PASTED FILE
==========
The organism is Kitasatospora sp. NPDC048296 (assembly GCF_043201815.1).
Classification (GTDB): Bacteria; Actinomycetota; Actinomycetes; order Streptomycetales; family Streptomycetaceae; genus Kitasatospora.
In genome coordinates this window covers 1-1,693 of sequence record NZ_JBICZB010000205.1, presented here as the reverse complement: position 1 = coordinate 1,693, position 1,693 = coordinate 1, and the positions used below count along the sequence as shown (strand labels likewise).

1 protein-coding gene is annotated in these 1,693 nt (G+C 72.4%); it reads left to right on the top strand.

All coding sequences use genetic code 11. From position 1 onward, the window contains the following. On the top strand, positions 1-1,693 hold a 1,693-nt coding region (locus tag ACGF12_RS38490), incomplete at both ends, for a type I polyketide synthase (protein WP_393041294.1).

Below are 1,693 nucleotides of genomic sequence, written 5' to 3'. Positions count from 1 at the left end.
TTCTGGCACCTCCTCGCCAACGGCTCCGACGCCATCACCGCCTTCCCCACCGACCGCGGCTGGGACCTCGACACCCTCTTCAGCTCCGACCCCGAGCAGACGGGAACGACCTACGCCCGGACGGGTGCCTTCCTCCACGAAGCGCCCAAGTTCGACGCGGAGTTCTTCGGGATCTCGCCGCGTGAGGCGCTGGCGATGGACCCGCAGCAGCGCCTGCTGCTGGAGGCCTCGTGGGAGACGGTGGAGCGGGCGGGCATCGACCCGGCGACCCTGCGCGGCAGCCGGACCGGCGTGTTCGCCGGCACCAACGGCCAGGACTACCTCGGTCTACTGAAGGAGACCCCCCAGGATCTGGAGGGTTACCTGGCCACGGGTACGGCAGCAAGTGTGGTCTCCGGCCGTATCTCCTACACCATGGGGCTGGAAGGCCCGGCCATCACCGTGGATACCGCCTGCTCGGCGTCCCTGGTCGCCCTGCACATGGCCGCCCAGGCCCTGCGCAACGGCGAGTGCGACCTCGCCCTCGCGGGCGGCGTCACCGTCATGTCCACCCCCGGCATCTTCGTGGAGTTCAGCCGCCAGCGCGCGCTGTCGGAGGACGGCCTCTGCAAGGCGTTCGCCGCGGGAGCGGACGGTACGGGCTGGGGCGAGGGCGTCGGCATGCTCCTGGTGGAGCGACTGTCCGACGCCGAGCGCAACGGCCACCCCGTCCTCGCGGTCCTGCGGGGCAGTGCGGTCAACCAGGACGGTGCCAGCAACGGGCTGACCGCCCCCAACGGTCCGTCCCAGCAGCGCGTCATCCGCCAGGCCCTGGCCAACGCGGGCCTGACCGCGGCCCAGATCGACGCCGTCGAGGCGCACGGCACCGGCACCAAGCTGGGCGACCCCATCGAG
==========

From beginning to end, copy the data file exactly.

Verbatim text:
The organism is Kitasatospora sp. NPDC048296 (assembly GCF_043201815.1).
Classification (GTDB): Bacteria; Actinomycetota; Actinomycetes; order Streptomycetales; family Streptomycetaceae; genus Kitasatospora.
In genome coordinates this window covers 1-1,693 of sequence record NZ_JBICZB010000205.1, presented here as the reverse complement: position 1 = coordinate 1,693, position 1,693 = coordinate 1, and the positions used below count along the sequence as shown (strand labels likewise).

1 protein-coding gene is annotated in these 1,693 nt (G+C 72.4%); it reads left to right on the top strand.

All coding sequences use genetic code 11. From position 1 onward, the window contains the following. On the top strand, positions 1-1,693 hold a 1,693-nt coding region (locus tag ACGF12_RS38490), incomplete at both ends, for a type I polyketide synthase (protein WP_393041294.1).

Below are 1,693 nucleotides of genomic sequence, written 5' to 3'. Positions count from 1 at the left end.
TTCTGGCACCTCCTCGCCAACGGCTCCGACGCCATCACCGCCTTCCCCACCGACCGCGGCTGGGACCTCGACACCCTCTTCAGCTCCGACCCCGAGCAGACGGGAACGACCTACGCCCGGACGGGTGCCTTCCTCCACGAAGCGCCCAAGTTCGACGCGGAGTTCTTCGGGATCTCGCCGCGTGAGGCGCTGGCGATGGACCCGCAGCAGCGCCTGCTGCTGGAGGCCTCGTGGGAGACGGTGGAGCGGGCGGGCATCGACCCGGCGACCCTGCGCGGCAGCCGGACCGGCGTGTTCGCCGGCACCAACGGCCAGGACTACCTCGGTCTACTGAAGGAGACCCCCCAGGATCTGGAGGGTTACCTGGCCACGGGTACGGCAGCAAGTGTGGTCTCCGGCCGTATCTCCTACACCATGGGGCTGGAAGGCCCGGCCATCACCGTGGATACCGCCTGCTCGGCGTCCCTGGTCGCCCTGCACATGGCCGCCCAGGCCCTGCGCAACGGCGAGTGCGACCTCGCCCTCGCGGGCGGCGTCACCGTCATGTCCACCCCCGGCATCTTCGTGGAGTTCAGCCGCCAGCGCGCGCTGTCGGAGGACGGCCTCTGCAAGGCGTTCGCCGCGGGAGCGGACGGTACGGGCTGGGGCGAGGGCGTCGGCATGCTCCTGGTGGAGCGACTGTCCGACGCCGAGCGCAACGGCCACCCCGTCCTCGCGGTCCTGCGGGGCAGTGCGGTCAACCAGGACGGTGCCAGCAACGGGCTGACCGCCCCCAACGGTCCGTCCCAGCAGCGCGTCATCCGCCAGGCCCTGGCCAACGCGGGCCTGACCGCGGCCCAGATCGACGCCGTCGAGGCGCACGGCACCGGCACCAAGCTGGGCGACCCCATCGAG